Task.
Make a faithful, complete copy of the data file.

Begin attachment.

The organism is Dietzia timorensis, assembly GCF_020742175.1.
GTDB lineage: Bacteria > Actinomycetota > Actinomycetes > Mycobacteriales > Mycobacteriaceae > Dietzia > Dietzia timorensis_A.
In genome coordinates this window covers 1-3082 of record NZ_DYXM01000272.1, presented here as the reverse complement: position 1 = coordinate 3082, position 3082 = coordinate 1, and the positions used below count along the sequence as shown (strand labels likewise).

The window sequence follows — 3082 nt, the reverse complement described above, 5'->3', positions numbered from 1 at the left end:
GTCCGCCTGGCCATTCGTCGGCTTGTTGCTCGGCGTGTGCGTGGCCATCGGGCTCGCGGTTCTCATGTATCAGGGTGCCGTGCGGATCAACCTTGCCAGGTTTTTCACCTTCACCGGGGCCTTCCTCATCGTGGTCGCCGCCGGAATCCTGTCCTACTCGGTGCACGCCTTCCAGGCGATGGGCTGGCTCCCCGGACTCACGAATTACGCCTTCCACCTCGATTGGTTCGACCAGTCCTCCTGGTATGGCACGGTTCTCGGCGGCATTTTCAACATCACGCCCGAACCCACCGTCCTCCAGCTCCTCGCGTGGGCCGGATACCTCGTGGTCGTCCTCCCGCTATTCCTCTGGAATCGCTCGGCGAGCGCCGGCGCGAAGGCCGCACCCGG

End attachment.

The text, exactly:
The organism is Dietzia timorensis, assembly GCF_020742175.1.
GTDB lineage: Bacteria > Actinomycetota > Actinomycetes > Mycobacteriales > Mycobacteriaceae > Dietzia > Dietzia timorensis_A.
In genome coordinates this window covers 1-3082 of record NZ_DYXM01000272.1, presented here as the reverse complement: position 1 = coordinate 3082, position 3082 = coordinate 1, and the positions used below count along the sequence as shown (strand labels likewise).

The window sequence follows — 3082 nt, the reverse complement described above, 5'->3', positions numbered from 1 at the left end:
GTCCGCCTGGCCATTCGTCGGCTTGTTGCTCGGCGTGTGCGTGGCCATCGGGCTCGCGGTTCTCATGTATCAGGGTGCCGTGCGGATCAACCTTGCCAGGTTTTTCACCTTCACCGGGGCCTTCCTCATCGTGGTCGCCGCCGGAATCCTGTCCTACTCGGTGCACGCCTTCCAGGCGATGGGCTGGCTCCCCGGACTCACGAATTACGCCTTCCACCTCGATTGGTTCGACCAGTCCTCCTGGTATGGCACGGTTCTCGGCGGCATTTTCAACATCACGCCCGAACCCACCGTCCTCCAGCTCCTCGCGTGGGCCGGATACCTCGTGGTCGTCCTCCCGCTATTCCTCTGGAATCGCTCGGCGAGCGCCGGCGCGAAGGCCGCACCCGG